Appellant argues the Superior Court's decision directly contravenes Melendez–Diaz because the Commonwealth attempted to lay a foundation for the admission of appellant's BAC test results by introducing the calibration and accuracy certificates without presenting the testimony of the technician who performed the tests. Appellant claims, just as in Melendez–Diaz, the certificates were an affidavit which “belong to the core class of testimonial statements as expressed by the Supreme Court of the United States in Crawford [ ] and expounded upon by that [C]ourt in Melendez–Diaz.” Brief for Appellant, at 15 (internal quotation marks omitted). Further, appellant contends the dicta in Melendez–Diaz's footnote should not control the outcome of this case because the Supreme Court qualified its statement, that not all persons whose testimony establishes the accuracy of a testing device must appear in person, by declaring “ ‘what testimony is introduced must (if the defendant objects) be introduced live.’ “ Id., at 15–16 (quoting Melendez–Diaz, at 311 n. 1 (emphasis in original)).
In Melendez–Diaz, the Supreme Court addressed whether certificates “reporting the results of forensic analysis which showed that material seized by the police and connected to the defendant” were “testimonial” for purposes of the Confrontation Clause. Melendez–Diaz, at 307. The Court noted:
The Sixth Amendment to the United States Constitution ․ provides that “[i]n all criminal prosecutions, the accused shall enjoy the right ․ to be confronted with the witnesses against him.” In Crawford, after reviewing the Clause's historical underpinnings, we held that it guarantees a defendant's right to confront those “who ‘bear testimony’ “ against him. [Crawford, at 51]. A witness's testimony against a defendant is thus inadmissible unless the witness appears at trial or, if the witness is unavailable, the defendant had a prior opportunity for cross-examination. Id., at 54.
Our opinion described the class of testimonial statements covered by the Confrontation Clause as follows:
“Various formulations of this core class of testimonial statements exist: ex parte in-court testimony or its functional equivalent—that is, material such as affidavits, custodial examinations, prior testimony that the defendant was unable to cross-examine, or similar pretrial statements that declarants would reasonably expect to be used prosecutorially; extrajudicial statements ․ contained in formalized testimonial materials, such as affidavits, depositions, prior testimony, or confessions; statements that were made under circumstances which would lead an objective witness reasonably to believe that the statement would be available for use at a later trial.” [Crawford, at 51–52]. (internal quotation marks and citations omitted).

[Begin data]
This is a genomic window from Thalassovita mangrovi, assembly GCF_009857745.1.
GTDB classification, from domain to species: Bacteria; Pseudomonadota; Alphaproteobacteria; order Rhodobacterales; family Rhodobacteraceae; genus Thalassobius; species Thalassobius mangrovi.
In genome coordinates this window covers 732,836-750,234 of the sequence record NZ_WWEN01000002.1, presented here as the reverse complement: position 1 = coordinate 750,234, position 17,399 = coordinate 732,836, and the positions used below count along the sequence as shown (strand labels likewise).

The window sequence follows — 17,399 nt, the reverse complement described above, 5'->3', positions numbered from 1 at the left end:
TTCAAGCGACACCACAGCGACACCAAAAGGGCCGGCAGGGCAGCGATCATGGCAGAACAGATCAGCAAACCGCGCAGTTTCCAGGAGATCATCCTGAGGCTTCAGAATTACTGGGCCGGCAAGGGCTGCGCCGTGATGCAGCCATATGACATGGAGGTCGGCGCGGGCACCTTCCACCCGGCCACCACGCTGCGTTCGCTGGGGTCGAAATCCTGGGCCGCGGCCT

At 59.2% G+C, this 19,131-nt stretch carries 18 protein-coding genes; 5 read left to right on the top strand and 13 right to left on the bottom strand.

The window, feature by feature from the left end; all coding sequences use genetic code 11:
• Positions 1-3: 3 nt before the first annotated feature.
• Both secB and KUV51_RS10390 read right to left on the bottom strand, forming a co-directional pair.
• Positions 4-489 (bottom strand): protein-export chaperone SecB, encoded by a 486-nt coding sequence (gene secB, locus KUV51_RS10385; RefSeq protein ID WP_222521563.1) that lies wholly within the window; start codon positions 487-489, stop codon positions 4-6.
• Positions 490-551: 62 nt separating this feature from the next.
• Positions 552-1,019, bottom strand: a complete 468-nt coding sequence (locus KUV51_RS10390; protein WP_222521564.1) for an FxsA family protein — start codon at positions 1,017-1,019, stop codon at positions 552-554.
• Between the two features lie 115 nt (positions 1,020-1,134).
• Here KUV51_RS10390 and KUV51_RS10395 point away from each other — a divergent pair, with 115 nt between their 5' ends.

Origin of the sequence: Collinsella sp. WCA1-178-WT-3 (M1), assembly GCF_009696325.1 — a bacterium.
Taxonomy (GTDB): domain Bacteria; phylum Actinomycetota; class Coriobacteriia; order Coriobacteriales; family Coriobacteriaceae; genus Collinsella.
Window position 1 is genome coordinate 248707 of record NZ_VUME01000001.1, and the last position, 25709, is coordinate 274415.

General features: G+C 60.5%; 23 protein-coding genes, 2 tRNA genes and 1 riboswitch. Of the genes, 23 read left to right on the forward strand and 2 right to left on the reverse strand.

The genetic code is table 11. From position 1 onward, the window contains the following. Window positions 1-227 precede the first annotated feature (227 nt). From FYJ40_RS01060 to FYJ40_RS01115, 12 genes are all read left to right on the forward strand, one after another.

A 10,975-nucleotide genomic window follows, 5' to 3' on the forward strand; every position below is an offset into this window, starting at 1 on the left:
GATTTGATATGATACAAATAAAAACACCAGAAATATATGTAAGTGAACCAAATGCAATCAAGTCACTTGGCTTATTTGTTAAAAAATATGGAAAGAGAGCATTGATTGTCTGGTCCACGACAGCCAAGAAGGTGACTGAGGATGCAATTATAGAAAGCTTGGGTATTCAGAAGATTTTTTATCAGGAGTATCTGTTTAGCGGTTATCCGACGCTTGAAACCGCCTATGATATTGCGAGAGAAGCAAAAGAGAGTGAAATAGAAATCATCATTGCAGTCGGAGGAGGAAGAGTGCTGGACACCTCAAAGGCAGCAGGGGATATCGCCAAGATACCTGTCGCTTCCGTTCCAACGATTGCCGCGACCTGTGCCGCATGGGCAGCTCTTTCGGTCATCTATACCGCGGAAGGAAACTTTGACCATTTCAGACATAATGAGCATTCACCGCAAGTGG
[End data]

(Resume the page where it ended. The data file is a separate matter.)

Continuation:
Id., at 309–10.
Applying these principles to the matter at bar, the Supreme Court stated:
There is little doubt that the documents at issue in this case fall within the “core class of testimonial statements” thus described. Our description of that category mentions affidavits twice. The documents at issue here, while denominated by Massachusetts law “certificates,” are quite plainly affidavits: “declaration[s] of facts written down and sworn to by the declarant before an officer authorized to administer oaths.” Black's Law Dictionary 62 (8th ed.2004). They are incontrovertibly a “ ‘solemn declaration or affirmation made for the purpose of establishing or proving some fact.’ “ [Crawford, at 51]. The fact in question is that the substance found in the possession of Melendez–Diaz and his codefendants was, as the prosecution claimed, cocaine—the precise testimony the analysts would be expected to provide if called at trial. The “certificates” are functionally identical to live, in-court testimony, doing “precisely what a witness does on direct examination.” Davis v. Washington, 547 U.S. 813, 830, 126 S.Ct. 2266, 165 L.Ed.2d 224 (2006) (emphasis deleted).
Here, moreover, not only were the affidavits “ ‘made under circumstances which would lead an objective witness reasonably to believe that the statement would be available for use at a later trial,’ “ [Crawford, at 52], but under Massachusetts law the sole purpose of the affidavits was to provide “prima facie evidence of the composition, quality, and the net weight” of the analyzed substance[.] We can safely assume that the analysts were aware of the affidavits' evidentiary purpose, since that purpose—as stated in the relevant state-law provision—was reprinted on the affidavits themselves.
Id., at 310–11 (emphasis in original) (citations omitted).